California lawmakers approve sanctuary bill

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Jerry Brown. The governor and the bill's author, Democratic State Senate.

In a last minute vote early on Saturday, California's legislature voted to approve a bill that would limit police cooperation with federal immigration authorities, according to multiple reports.

The bill passed the Assembly by a vote of 51-26, and then the Senate by 27-11.

The bill does allow California police officers to communicate with federal agents about those convicted of hundreds of felonies within the past 15 years. But they'll be barred from transferring immigrants to federal authorities if their rap sheet includes only minor offenses.

The agreement came on the same day the state sued the Trump administration over its decision to end a program that shields young immigrants from deportation.

The bill prohibits law-enforcement from conducting front-line immigration enforcement but allows jail officials to notify federal agents about some people in detention.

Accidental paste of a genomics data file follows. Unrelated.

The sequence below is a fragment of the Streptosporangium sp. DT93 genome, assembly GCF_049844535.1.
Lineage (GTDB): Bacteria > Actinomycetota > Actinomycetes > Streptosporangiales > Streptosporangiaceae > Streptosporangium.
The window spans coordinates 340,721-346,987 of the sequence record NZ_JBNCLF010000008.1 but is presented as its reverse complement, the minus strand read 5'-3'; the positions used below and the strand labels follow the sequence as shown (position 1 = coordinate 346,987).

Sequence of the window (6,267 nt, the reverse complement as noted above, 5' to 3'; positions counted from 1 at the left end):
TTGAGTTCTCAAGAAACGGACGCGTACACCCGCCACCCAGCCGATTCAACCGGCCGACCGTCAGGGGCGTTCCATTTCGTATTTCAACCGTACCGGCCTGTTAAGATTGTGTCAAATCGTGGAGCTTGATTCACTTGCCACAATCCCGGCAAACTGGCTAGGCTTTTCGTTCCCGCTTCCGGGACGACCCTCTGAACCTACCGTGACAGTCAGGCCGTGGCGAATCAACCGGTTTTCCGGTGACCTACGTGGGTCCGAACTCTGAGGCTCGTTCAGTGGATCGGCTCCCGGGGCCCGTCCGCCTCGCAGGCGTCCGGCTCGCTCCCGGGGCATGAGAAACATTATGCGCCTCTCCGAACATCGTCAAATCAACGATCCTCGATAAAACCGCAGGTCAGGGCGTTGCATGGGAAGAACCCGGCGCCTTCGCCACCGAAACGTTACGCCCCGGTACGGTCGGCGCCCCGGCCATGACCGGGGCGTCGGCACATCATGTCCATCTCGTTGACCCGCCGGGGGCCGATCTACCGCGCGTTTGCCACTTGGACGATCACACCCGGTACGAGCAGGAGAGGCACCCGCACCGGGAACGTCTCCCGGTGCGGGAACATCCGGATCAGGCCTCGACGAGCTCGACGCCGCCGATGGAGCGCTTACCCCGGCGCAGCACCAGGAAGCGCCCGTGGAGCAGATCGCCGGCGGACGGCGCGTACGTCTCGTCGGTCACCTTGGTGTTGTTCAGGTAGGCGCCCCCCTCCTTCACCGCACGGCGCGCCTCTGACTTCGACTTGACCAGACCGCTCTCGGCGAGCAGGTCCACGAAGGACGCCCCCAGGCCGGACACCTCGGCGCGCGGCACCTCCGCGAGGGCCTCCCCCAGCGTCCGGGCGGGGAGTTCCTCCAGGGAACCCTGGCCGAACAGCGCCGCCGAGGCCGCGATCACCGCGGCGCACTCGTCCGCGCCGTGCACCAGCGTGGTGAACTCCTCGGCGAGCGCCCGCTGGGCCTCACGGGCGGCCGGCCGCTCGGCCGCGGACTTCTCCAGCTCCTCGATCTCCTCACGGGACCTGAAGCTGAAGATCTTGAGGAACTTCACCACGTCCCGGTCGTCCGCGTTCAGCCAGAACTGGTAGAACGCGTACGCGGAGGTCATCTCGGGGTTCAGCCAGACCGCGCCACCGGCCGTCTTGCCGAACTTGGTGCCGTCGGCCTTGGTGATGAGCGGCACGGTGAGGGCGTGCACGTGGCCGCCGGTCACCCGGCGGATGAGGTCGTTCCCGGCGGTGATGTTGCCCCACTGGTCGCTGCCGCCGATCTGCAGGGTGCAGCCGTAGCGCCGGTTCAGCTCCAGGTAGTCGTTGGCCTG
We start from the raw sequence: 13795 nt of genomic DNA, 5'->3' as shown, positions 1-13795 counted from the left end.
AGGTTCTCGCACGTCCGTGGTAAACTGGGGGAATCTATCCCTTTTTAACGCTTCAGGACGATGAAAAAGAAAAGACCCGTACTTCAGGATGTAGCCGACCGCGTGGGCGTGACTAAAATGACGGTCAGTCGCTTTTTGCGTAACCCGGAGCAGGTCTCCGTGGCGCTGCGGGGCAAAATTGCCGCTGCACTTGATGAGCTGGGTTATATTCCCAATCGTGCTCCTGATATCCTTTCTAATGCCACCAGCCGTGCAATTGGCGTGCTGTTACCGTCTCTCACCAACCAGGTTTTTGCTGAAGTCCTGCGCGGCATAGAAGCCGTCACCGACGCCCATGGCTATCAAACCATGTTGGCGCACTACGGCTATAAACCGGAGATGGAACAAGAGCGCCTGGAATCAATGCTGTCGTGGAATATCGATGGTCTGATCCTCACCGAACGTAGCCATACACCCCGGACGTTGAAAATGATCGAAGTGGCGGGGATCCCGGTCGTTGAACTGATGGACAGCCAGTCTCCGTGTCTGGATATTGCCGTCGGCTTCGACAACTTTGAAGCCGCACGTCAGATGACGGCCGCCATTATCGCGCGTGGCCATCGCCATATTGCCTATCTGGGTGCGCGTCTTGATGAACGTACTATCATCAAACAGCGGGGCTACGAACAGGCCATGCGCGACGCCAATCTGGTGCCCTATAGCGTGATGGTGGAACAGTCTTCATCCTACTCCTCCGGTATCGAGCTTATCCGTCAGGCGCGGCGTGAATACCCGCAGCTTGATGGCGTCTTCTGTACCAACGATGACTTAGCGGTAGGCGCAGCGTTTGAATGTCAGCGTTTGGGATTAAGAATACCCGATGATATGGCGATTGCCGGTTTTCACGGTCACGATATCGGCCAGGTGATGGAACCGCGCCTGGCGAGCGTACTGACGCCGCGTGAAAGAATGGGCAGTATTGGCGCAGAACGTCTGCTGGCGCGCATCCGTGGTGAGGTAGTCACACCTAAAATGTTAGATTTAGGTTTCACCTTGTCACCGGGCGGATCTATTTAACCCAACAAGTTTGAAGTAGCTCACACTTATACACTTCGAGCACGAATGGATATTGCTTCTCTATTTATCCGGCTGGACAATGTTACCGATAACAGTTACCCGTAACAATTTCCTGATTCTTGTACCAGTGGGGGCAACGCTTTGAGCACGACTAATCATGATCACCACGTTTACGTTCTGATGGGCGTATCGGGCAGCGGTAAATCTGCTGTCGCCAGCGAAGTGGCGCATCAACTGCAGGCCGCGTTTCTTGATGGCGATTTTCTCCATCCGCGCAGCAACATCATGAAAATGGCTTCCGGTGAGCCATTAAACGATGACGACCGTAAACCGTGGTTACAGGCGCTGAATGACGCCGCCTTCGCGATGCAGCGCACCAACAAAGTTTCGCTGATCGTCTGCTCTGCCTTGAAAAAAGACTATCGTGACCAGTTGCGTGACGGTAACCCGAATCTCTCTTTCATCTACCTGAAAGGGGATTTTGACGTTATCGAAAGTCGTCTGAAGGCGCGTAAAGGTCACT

California senate leader Kevin De Leon said the changes wouldn't alter the fundamental objective of the law: preventing law enforcement from aiding the Trump administration's deportation crackdown against supposedly non-violent illegal immigrants.

California lawmakers are debating the measure as the U.S. Congress considers offering legal status to young immigrants whose parents brought them into the country illegally or overstayed their visas.

But Republicans warned their colleagues that the legislation was unsafe and unnecessary, making it harder to deport criminals.

IL recently passed even more protective legislation that bars law enforcement from detaining immigrants exclusively for deportation, said Shiu Ming Cheer, senior staff attorney at the National Immigration Law Center.

California's three investor-owned utilities, Pacific Gas & Electric, Southern California Edison and San Diego Gas & Electric, said the bill does not protect customers from the cost of switching from fossil fuels.

"Our overarching concern remains that limiting local law enforcement's ability to communicate and cooperate with federal law enforcement officers endangers public safety", the group said in a statement.

He says California would follow the lead of nine other states with similar restrictions.

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